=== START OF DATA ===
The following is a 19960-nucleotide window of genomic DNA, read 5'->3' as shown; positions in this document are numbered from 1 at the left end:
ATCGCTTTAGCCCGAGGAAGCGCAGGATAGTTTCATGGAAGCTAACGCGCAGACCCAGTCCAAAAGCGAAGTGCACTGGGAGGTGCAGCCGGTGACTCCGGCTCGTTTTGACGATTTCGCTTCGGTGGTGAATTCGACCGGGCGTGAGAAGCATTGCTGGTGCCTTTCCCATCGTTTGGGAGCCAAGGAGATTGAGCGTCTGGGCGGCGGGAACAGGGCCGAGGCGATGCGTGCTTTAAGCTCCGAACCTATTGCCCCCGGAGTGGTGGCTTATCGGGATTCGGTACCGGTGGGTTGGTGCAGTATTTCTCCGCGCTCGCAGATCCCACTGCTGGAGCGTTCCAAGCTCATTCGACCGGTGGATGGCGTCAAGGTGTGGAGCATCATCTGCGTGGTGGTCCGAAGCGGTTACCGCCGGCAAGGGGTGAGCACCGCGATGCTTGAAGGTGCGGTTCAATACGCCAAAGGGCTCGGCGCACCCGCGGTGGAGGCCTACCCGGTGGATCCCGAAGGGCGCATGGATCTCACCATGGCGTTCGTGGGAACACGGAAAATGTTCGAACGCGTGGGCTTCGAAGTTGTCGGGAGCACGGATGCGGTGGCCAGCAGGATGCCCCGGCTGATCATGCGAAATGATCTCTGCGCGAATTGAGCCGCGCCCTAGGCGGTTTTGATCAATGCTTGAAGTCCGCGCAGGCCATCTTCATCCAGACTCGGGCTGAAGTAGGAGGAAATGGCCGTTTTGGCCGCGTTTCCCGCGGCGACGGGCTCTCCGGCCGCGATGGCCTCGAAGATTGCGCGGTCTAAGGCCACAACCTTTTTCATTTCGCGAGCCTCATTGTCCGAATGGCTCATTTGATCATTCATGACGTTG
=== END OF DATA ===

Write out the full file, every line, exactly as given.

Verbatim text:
The following is a 19960-nucleotide window of genomic DNA, read 5'->3' as shown; positions in this document are numbered from 1 at the left end:
ATCGCTTTAGCCCGAGGAAGCGCAGGATAGTTTCATGGAAGCTAACGCGCAGACCCAGTCCAAAAGCGAAGTGCACTGGGAGGTGCAGCCGGTGACTCCGGCTCGTTTTGACGATTTCGCTTCGGTGGTGAATTCGACCGGGCGTGAGAAGCATTGCTGGTGCCTTTCCCATCGTTTGGGAGCCAAGGAGATTGAGCGTCTGGGCGGCGGGAACAGGGCCGAGGCGATGCGTGCTTTAAGCTCCGAACCTATTGCCCCCGGAGTGGTGGCTTATCGGGATTCGGTACCGGTGGGTTGGTGCAGTATTTCTCCGCGCTCGCAGATCCCACTGCTGGAGCGTTCCAAGCTCATTCGACCGGTGGATGGCGTCAAGGTGTGGAGCATCATCTGCGTGGTGGTCCGAAGCGGTTACCGCCGGCAAGGGGTGAGCACCGCGATGCTTGAAGGTGCGGTTCAATACGCCAAAGGGCTCGGCGCACCCGCGGTGGAGGCCTACCCGGTGGATCCCGAAGGGCGCATGGATCTCACCATGGCGTTCGTGGGAACACGGAAAATGTTCGAACGCGTGGGCTTCGAAGTTGTCGGGAGCACGGATGCGGTGGCCAGCAGGATGCCCCGGCTGATCATGCGAAATGATCTCTGCGCGAATTGAGCCGCGCCCTAGGCGGTTTTGATCAATGCTTGAAGTCCGCGCAGGCCATCTTCATCCAGACTCGGGCTGAAGTAGGAGGAAATGGCCGTTTTGGCCGCGTTTCCCGCGGCGACGGGCTCTCCGGCCGCGATGGCCTCGAAGATTGCGCGGTCTAAGGCCACAACCTTTTTCATTTCGCGAGCCTCATTGTCCGAATGGCTCATTTGATCATTCATGACGTTG